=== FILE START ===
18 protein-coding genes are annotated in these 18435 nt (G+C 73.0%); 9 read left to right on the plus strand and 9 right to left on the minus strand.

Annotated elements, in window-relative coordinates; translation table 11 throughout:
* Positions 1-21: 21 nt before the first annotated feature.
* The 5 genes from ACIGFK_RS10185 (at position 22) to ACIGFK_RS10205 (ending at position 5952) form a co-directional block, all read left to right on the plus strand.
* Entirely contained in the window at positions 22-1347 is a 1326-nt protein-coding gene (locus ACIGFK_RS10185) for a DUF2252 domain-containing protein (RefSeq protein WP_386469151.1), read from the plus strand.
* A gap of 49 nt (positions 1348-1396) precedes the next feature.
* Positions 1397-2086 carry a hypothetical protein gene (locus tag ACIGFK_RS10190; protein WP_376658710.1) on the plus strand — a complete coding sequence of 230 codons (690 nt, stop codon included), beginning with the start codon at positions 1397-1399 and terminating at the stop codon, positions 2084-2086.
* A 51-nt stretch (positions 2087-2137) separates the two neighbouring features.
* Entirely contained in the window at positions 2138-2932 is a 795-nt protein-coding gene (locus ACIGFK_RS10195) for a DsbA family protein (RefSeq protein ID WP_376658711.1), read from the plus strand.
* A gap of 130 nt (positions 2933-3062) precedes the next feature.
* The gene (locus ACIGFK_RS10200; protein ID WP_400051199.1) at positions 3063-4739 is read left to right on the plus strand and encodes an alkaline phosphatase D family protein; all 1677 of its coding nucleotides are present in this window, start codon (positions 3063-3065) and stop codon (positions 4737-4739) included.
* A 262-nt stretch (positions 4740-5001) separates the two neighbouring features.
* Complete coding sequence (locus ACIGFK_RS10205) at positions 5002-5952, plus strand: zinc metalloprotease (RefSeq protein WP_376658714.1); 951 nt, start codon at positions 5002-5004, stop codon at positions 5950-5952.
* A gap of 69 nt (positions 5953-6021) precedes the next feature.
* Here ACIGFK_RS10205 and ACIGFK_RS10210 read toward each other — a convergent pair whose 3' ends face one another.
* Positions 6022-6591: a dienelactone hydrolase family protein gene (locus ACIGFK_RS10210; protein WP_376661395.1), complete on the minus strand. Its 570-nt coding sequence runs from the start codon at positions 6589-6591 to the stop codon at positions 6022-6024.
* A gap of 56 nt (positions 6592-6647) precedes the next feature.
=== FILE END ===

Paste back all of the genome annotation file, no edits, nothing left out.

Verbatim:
18 protein-coding genes are annotated in these 18435 nt (G+C 73.0%); 9 read left to right on the plus strand and 9 right to left on the minus strand.

Annotated elements, in window-relative coordinates; translation table 11 throughout:
* Positions 1-21: 21 nt before the first annotated feature.
* The 5 genes from ACIGFK_RS10185 (at position 22) to ACIGFK_RS10205 (ending at position 5952) form a co-directional block, all read left to right on the plus strand.
* Entirely contained in the window at positions 22-1347 is a 1326-nt protein-coding gene (locus ACIGFK_RS10185) for a DUF2252 domain-containing protein (RefSeq protein WP_386469151.1), read from the plus strand.
* A gap of 49 nt (positions 1348-1396) precedes the next feature.
* Positions 1397-2086 carry a hypothetical protein gene (locus tag ACIGFK_RS10190; protein WP_376658710.1) on the plus strand — a complete coding sequence of 230 codons (690 nt, stop codon included), beginning with the start codon at positions 1397-1399 and terminating at the stop codon, positions 2084-2086.
* A 51-nt stretch (positions 2087-2137) separates the two neighbouring features.
* Entirely contained in the window at positions 2138-2932 is a 795-nt protein-coding gene (locus ACIGFK_RS10195) for a DsbA family protein (RefSeq protein ID WP_376658711.1), read from the plus strand.
* A gap of 130 nt (positions 2933-3062) precedes the next feature.
* The gene (locus ACIGFK_RS10200; protein ID WP_400051199.1) at positions 3063-4739 is read left to right on the plus strand and encodes an alkaline phosphatase D family protein; all 1677 of its coding nucleotides are present in this window, start codon (positions 3063-3065) and stop codon (positions 4737-4739) included.
* A 262-nt stretch (positions 4740-5001) separates the two neighbouring features.
* Complete coding sequence (locus ACIGFK_RS10205) at positions 5002-5952, plus strand: zinc metalloprotease (RefSeq protein WP_376658714.1); 951 nt, start codon at positions 5002-5004, stop codon at positions 5950-5952.
* A gap of 69 nt (positions 5953-6021) precedes the next feature.
* Here ACIGFK_RS10205 and ACIGFK_RS10210 read toward each other — a convergent pair whose 3' ends face one another.
* Positions 6022-6591: a dienelactone hydrolase family protein gene (locus ACIGFK_RS10210; protein WP_376661395.1), complete on the minus strand. Its 570-nt coding sequence runs from the start codon at positions 6589-6591 to the stop codon at positions 6022-6024.
* A gap of 56 nt (positions 6592-6647) precedes the next feature.